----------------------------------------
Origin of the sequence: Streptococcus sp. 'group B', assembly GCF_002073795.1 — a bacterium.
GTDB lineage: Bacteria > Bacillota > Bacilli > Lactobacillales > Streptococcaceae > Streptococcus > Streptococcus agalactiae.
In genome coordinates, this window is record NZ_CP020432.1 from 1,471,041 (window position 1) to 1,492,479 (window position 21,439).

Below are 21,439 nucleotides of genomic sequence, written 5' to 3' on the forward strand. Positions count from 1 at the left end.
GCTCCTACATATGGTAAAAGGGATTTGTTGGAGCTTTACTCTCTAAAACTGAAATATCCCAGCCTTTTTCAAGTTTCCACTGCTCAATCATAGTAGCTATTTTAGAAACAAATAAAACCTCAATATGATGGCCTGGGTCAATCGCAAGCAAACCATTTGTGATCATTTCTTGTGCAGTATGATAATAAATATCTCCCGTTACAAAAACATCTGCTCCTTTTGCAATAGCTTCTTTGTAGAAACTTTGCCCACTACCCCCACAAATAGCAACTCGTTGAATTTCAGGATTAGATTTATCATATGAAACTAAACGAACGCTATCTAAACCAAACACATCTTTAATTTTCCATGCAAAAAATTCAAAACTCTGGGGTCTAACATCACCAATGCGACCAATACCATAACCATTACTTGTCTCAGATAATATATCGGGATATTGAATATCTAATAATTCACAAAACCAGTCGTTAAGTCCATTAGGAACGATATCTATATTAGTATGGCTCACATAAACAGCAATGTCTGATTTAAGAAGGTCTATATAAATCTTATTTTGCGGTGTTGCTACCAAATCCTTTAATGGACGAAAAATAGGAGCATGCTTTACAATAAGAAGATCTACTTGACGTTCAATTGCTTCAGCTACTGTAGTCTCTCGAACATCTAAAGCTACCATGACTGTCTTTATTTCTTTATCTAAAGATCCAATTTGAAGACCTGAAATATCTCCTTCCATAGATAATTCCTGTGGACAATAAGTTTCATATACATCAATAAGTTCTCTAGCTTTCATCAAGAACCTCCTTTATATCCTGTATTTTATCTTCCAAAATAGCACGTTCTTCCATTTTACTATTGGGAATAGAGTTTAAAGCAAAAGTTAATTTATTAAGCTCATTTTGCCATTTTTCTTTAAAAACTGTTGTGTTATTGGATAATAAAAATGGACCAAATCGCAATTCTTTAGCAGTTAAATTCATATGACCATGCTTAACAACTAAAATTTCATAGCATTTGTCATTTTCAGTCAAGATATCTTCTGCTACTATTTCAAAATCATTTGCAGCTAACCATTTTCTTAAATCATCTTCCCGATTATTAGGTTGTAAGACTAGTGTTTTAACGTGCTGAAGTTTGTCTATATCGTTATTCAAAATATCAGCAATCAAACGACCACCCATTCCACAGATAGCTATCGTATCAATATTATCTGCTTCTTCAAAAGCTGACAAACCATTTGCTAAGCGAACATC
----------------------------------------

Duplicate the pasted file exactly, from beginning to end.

Origin of the sequence: Streptococcus sp. 'group B', assembly GCF_002073795.1 — a bacterium.
GTDB lineage: Bacteria > Bacillota > Bacilli > Lactobacillales > Streptococcaceae > Streptococcus > Streptococcus agalactiae.
In genome coordinates, this window is record NZ_CP020432.1 from 1,471,041 (window position 1) to 1,492,479 (window position 21,439).

Below are 21,439 nucleotides of genomic sequence, written 5' to 3' on the forward strand. Positions count from 1 at the left end.
GCTCCTACATATGGTAAAAGGGATTTGTTGGAGCTTTACTCTCTAAAACTGAAATATCCCAGCCTTTTTCAAGTTTCCACTGCTCAATCATAGTAGCTATTTTAGAAACAAATAAAACCTCAATATGATGGCCTGGGTCAATCGCAAGCAAACCATTTGTGATCATTTCTTGTGCAGTATGATAATAAATATCTCCCGTTACAAAAACATCTGCTCCTTTTGCAATAGCTTCTTTGTAGAAACTTTGCCCACTACCCCCACAAATAGCAACTCGTTGAATTTCAGGATTAGATTTATCATATGAAACTAAACGAACGCTATCTAAACCAAACACATCTTTAATTTTCCATGCAAAAAATTCAAAACTCTGGGGTCTAACATCACCAATGCGACCAATACCATAACCATTACTTGTCTCAGATAATATATCGGGATATTGAATATCTAATAATTCACAAAACCAGTCGTTAAGTCCATTAGGAACGATATCTATATTAGTATGGCTCACATAAACAGCAATGTCTGATTTAAGAAGGTCTATATAAATCTTATTTTGCGGTGTTGCTACCAAATCCTTTAATGGACGAAAAATAGGAGCATGCTTTACAATAAGAAGATCTACTTGACGTTCAATTGCTTCAGCTACTGTAGTCTCTCGAACATCTAAAGCTACCATGACTGTCTTTATTTCTTTATCTAAAGATCCAATTTGAAGACCTGAAATATCTCCTTCCATAGATAATTCCTGTGGACAATAAGTTTCATATACATCAATAAGTTCTCTAGCTTTCATCAAGAACCTCCTTTATATCCTGTATTTTATCTTCCAAAATAGCACGTTCTTCCATTTTACTATTGGGAATAGAGTTTAAAGCAAAAGTTAATTTATTAAGCTCATTTTGCCATTTTTCTTTAAAAACTGTTGTGTTATTGGATAATAAAAATGGACCAAATCGCAATTCTTTAGCAGTTAAATTCATATGACCATGCTTAACAACTAAAATTTCATAGCATTTGTCATTTTCAGTCAAGATATCTTCTGCTACTATTTCAAAATCATTTGCAGCTAACCATTTTCTTAAATCATCTTCCCGATTATTAGGTTGTAAGACTAGTGTTTTAACGTGCTGAAGTTTGTCTATATCGTTATTCAAAATATCAGCAATCAAACGACCACCCATTCCACAGATAGCTATCGTATCAATATTATCTGCTTCTTCAAAAGCTGACAAACCATTTGCTAAGCGAACATC